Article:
Revisiting the wines of Carneros

When you look at the expanse of rolling Carneros countryside covered with grapevines, it’s hard to believe that the area was once thought to be suitable only as pastureland for sheep. Hence the name — “carneros” is Spanish for sheep.

There was good reason: It’s not easy to grow grapes in Carneros, which stretches across the southern ends of Napa and Sonoma counties. The soils are shallow and weak; what little water there is drains off quickly to the sloughs and marshes of San Pablo Bay; and the climate is cold and windy. Nevertheless, the first vineyards were planted there in the 1830s.

Hardy souls who recognized Carneros’ potential have been trying to grow grapes there ever since, despite phylloxera, the root louse that devastated California’s vineyards in the late 1800s, and Prohibition. In the 1930s, Louis M. Martini and famed Beaulieu Vineyard winemaker Andre Tchelistcheff started buying Carneros grapes because both saw that the area could grow great chardonnay and pinot noir. Martini went on to buy 200 acres in Carneros in 1942; BV purchased 142 acres in the early 1960s.

But it wasn’t until 1972 that Carneros got its first post-Prohibition winery: Carneros Creek. After that, development took off. Carneros became an official American Viticultural Area in 1983. As of 2015, the most recent year for which figures are available, there were about 8,300 acres of vineyards, mostly pinot noir and chardonnay, almost evenly divided.

The region of Carneros is dominated by pinot noir and chardonnay. (Photo courtesy of Carneros Wine Alliance.)

Despite its long history, Carneros is a viticultural area that’s often overlooked in favor of trendier, newer areas. That’s a shame, because there are some outstanding wines.

Carneros pinot noir has long been a work in progress, but they show steady improvement. Sparkling wine spurred a lot of vineyard development, and many vineyards were planted with high-yielding pinot clones that were fine for moderately priced bubbly but not suitable for high-quality still wines. Vintners got a do-over after phylloxera hit the area again in the late 1980s and early ‘90s, forcing replanting.

It’s hard to generalize about a style of Carneros pinot. Wines range from pretty and bright, with flavors like strawberry and raspberry, to pinots with darker-toned fruit, to more savory examples, with a forest-floor note. The Carneros Wine Alliance held a tasting a couple of months ago where a number of member wineries poured, but it’s a little difficult to make specific recommendations from the tasting. Some wineries poured wines that are no longer available; others poured wines that haven’t been released yet or are available mostly to wine clubs. Still, based on that tasting and some blind tastings I’ve organized at home, I can recommend a few wineries whose bottlings I admire.

The 2013 Starmont Coury Clone Pinot Noir ($55) is quite spicy, with juicy red raspberry and cherry, while the 2013 Starmont Lee Vineyard Pinot Noir ($55) is more supple, with a cola note. The 2014 Truchard Pinot Noir ($35) is a relative bargain and exhibits a more savory style. The 2014 Domaine Carneros “The Famous Gate” Pinot Noir ($80) is a racier wine, with great tension and supple texture. And the 2014 Etude Temblor Vineyard Pinot Noir ($75) and 2014 Anaba Las Brisas Vineyard Pinot Noir ($48) both add a slight leafy note.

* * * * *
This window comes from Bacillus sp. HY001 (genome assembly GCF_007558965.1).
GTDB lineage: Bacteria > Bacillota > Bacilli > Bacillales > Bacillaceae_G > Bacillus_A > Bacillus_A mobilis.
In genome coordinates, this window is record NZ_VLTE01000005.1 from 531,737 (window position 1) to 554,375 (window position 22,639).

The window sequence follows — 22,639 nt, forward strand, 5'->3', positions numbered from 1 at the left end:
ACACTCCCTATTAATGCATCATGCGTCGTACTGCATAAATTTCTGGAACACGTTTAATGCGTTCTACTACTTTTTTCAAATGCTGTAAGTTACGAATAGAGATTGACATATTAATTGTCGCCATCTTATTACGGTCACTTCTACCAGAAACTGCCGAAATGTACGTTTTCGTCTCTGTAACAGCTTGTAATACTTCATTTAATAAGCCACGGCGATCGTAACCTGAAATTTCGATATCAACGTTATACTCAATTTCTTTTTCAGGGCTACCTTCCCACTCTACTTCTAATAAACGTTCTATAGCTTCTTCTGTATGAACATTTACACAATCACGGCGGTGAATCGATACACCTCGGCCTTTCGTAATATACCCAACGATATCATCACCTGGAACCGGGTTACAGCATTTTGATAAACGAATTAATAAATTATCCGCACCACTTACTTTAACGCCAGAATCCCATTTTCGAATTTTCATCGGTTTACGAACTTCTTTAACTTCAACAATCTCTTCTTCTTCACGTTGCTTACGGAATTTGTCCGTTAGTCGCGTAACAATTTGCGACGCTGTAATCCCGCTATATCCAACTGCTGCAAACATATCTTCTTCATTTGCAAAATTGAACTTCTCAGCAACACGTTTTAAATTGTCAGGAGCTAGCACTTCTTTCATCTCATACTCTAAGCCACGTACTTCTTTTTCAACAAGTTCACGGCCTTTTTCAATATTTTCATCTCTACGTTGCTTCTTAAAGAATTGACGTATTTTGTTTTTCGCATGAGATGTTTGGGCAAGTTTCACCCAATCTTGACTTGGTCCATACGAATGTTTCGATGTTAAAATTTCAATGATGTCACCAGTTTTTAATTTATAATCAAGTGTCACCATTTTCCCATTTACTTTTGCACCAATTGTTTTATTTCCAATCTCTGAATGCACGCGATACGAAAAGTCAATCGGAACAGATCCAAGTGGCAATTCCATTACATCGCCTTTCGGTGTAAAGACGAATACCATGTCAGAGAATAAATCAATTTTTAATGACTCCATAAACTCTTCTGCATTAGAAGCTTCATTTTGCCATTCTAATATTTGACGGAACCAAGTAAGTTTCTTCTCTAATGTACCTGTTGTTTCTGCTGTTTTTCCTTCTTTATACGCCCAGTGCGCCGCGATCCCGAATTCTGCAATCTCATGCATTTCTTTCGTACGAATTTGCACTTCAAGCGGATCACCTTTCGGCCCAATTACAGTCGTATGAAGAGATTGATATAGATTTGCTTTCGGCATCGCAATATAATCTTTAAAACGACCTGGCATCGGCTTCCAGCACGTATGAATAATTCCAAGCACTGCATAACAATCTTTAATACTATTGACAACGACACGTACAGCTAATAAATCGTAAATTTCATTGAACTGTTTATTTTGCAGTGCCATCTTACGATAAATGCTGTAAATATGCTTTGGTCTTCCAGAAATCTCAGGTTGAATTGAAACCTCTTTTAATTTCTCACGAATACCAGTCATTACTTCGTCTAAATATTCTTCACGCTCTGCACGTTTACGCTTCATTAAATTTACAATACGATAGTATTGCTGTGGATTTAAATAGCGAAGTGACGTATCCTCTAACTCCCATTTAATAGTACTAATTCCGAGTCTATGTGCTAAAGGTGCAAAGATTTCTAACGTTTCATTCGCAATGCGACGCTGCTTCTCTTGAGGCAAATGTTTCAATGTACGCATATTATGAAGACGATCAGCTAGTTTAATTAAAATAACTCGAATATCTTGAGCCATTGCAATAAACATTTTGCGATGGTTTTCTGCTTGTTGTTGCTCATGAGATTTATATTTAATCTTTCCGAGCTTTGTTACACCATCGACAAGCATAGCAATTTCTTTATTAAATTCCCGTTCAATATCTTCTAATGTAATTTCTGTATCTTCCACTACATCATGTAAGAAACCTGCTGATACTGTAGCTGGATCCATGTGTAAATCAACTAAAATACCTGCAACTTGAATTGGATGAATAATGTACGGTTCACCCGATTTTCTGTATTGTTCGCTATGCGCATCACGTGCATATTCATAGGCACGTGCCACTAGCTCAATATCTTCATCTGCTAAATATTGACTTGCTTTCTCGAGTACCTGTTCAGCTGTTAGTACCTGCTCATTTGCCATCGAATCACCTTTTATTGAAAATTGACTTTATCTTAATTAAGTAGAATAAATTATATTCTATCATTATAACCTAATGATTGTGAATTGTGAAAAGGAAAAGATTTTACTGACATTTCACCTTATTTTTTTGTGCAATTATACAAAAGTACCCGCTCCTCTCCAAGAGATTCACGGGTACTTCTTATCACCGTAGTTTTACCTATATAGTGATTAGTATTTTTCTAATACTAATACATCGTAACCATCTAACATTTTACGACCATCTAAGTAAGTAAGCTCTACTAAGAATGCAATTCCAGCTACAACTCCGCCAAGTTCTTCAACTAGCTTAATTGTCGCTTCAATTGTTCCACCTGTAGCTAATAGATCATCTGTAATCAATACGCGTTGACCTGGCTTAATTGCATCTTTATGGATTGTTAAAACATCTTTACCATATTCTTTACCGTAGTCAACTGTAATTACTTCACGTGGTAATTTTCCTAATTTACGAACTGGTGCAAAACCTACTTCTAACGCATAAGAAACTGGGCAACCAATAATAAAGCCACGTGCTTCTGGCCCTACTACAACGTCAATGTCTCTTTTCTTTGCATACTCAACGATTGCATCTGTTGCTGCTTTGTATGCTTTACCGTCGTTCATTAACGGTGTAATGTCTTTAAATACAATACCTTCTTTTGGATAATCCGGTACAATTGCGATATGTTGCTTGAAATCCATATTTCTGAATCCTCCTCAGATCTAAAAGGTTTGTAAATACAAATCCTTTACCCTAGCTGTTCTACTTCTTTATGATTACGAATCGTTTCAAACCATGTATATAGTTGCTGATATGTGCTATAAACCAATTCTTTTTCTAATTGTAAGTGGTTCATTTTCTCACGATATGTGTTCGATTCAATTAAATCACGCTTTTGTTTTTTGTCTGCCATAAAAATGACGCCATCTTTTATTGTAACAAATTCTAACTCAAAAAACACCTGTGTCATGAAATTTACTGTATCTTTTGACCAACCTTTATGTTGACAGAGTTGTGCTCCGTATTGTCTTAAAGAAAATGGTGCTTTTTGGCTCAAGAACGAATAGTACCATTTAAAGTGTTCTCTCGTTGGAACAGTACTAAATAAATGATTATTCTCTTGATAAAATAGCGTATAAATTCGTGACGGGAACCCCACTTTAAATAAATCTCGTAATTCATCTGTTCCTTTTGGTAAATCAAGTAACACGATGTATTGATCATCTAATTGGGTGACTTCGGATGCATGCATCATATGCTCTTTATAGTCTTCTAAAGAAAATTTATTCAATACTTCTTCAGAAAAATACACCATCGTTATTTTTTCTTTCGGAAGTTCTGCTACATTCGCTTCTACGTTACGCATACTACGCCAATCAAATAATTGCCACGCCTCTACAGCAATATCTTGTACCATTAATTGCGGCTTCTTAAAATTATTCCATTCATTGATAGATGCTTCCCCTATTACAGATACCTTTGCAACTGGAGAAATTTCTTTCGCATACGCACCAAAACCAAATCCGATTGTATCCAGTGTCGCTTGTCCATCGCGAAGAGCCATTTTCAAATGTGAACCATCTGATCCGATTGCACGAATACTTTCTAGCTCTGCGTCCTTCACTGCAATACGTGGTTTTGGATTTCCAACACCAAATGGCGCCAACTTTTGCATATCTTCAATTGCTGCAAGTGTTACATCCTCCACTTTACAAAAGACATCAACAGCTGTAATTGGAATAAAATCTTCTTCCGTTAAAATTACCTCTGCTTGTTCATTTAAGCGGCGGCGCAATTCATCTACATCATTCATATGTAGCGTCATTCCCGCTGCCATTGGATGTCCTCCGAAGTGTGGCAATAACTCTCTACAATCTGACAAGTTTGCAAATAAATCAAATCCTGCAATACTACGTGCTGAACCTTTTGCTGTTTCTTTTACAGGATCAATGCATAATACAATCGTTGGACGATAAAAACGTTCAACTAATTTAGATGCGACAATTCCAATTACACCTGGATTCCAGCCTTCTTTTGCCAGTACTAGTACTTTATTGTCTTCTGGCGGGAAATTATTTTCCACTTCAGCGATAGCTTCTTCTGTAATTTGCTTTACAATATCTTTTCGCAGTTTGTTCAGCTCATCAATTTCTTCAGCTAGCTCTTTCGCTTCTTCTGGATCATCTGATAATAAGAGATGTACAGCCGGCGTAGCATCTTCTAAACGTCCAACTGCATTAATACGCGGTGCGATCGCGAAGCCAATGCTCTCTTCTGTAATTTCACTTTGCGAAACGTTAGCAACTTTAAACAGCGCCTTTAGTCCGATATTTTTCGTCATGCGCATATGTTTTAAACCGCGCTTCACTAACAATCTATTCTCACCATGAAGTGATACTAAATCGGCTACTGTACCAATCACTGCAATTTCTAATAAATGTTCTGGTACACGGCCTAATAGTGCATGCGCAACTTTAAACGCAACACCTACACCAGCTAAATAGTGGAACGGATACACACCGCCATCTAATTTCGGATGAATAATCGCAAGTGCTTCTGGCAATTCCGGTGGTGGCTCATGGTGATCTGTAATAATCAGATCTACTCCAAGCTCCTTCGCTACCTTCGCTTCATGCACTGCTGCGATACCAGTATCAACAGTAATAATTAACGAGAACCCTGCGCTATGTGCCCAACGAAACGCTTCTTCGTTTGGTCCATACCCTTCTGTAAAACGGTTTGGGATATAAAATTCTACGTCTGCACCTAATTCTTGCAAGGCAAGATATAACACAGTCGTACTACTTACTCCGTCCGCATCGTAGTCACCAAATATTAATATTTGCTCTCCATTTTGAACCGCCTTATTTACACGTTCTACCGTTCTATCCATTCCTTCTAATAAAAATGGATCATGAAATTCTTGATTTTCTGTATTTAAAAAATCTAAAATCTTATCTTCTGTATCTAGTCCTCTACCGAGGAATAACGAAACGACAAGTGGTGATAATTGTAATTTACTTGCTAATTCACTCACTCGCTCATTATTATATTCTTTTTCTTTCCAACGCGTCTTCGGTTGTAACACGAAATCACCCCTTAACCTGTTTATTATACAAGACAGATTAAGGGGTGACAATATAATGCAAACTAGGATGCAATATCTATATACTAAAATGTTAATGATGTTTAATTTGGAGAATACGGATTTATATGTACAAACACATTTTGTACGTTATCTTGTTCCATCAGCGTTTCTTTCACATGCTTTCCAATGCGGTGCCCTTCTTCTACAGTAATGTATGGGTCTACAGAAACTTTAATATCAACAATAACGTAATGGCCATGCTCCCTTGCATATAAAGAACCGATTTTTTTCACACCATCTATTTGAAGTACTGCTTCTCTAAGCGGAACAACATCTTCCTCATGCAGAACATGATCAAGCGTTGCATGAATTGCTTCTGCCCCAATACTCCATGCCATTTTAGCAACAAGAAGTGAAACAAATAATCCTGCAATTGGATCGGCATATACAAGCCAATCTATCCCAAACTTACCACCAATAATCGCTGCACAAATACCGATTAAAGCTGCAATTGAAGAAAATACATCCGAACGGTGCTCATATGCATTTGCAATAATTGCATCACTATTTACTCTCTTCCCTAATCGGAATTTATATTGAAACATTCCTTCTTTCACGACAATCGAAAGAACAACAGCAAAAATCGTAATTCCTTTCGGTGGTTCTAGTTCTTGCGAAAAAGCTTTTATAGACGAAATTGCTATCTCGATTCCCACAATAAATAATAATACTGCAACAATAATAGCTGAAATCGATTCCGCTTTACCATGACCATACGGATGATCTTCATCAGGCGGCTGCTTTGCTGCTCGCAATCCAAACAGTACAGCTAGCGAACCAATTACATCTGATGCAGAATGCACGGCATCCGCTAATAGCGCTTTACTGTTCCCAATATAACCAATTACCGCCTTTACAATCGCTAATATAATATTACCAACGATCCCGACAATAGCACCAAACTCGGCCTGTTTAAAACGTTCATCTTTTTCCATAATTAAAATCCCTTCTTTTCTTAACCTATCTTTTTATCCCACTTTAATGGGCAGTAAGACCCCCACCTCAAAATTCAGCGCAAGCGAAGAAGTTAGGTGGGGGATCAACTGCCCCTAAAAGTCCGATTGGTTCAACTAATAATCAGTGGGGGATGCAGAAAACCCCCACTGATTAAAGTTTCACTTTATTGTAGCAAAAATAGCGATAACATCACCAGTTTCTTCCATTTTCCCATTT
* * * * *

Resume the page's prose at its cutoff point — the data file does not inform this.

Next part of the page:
Others who poured impressive pinots at the tasting, either from a past vintage or one that’s not yet available, included ZD, Cuvaison, Bouchaine and Schug. The latter’s 2014 estate pinot ($45; fall release) is dark and structured, with a hint of forest floor.

The classic style of Carneros chardonnay is all about lemon cream or lemon curd, although I find some of them to be a little hot, with obtrusive alcohol. On the plus side, Hyde Vineyard is the source of some wonderful chardonnay. Grower Larry Hyde’s own brand, Hyde Vineyards, has a 2014 Chardonnay (not yet available) that’s zippy and lemony with hints of creaminess and wet stone. The 2015 Domaine Carneros Hyde Vineyard Chardonnay ($50) is also very racy and shows some toasty oak.

The 2015 Truchard Chardonnay ($30) displays mouth-watering salinity, while the 2015 ZD Reserve Chardonnay ($75) is more tropical. The 2015 Schug Estate Chardonnay ($45, fall release) is snappy, with a stony quality. The 2015 Donum “Year of the Ram” Chardonnay ($60) is a little floral.

In a tasting at home, I enjoyed the chardonnays from Sonoma-Loeb, a brand devoted to pinot and chardonnay that’s owned by Chappellet Vineyard. The wines are zippy and lemony, with some nice richness wrapped around a firm core of acidity. The 2015 Sonoma-Loeb “Envoy” Chardonnay ($38) is particularly good. The 2015 Shafer Red Shoulder Ranch Chardonnay ($52) is much more opulent, but it’s also bright and quite floral.

There are, of course, grapes besides pinot noir and chardonnay growing in Carneros. Artesa produces a 2016 Albarino ($28) that’s very fresh, with white peach, golden apple and a touch of fleshiness. And Starmont showed a pair of wines at the tasting that were very interesting: a 2015 Stanly Ranch Viognier ($35) that’s floral but not overly so, with white fruit, nice freshness and a long finish; and a 2014 Stanly Ranch Syrah ($45) that’s a great example of cool-climate syrah, with its smoky and savory nuances.

 

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